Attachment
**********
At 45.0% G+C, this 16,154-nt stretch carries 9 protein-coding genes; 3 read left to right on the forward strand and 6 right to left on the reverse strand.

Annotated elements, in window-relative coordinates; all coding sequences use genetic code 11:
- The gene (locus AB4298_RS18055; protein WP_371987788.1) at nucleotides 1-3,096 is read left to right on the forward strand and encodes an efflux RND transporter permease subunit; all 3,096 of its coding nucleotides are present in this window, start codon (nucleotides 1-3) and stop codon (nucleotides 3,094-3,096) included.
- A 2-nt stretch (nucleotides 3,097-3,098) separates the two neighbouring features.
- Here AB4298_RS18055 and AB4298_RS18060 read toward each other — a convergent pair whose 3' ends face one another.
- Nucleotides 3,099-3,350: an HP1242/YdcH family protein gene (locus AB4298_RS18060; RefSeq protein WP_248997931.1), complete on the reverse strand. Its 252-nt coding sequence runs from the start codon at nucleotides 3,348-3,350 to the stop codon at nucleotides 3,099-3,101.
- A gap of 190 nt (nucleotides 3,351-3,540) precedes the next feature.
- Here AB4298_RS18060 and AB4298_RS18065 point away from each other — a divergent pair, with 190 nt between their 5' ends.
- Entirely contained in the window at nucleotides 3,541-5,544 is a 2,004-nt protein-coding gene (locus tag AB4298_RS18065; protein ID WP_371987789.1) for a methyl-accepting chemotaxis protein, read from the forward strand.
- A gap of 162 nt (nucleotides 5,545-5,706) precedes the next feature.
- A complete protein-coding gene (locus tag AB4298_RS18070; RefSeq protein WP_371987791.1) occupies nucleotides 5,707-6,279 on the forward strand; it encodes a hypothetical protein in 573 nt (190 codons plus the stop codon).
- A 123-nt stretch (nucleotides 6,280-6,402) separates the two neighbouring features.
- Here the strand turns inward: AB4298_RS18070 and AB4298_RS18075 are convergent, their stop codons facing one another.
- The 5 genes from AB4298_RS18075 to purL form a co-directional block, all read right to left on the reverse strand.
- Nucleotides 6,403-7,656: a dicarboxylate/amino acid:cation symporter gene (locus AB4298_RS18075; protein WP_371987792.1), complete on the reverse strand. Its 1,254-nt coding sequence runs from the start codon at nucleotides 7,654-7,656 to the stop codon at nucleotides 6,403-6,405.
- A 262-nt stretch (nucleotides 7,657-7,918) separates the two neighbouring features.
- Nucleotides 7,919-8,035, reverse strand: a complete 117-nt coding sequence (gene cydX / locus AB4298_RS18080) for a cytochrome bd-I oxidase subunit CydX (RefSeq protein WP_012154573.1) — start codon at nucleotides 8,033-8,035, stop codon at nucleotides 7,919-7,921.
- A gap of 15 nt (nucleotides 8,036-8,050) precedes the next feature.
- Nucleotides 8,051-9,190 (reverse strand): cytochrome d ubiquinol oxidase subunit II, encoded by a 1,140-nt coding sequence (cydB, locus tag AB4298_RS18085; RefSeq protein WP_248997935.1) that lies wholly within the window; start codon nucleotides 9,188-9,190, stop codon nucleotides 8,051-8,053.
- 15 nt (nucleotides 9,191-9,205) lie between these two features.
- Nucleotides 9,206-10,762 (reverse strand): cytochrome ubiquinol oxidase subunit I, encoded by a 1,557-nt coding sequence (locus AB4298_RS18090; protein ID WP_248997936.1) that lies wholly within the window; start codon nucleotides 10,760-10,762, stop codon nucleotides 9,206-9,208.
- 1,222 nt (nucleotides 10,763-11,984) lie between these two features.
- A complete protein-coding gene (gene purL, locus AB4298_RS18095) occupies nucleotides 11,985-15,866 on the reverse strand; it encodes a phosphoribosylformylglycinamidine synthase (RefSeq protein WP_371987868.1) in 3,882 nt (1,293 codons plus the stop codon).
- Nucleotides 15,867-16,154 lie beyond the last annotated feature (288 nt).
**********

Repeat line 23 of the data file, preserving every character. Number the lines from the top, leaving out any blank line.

- A complete protein-coding gene (gene purL, locus AB4298_RS18095) occupies nucleotides 11,985-15,866 on the reverse strand; it encodes a phosphoribosylformylglycinamidine synthase (RefSeq protein WP_371987868.1) in 3,882 nt (1,293 codons plus the stop codon).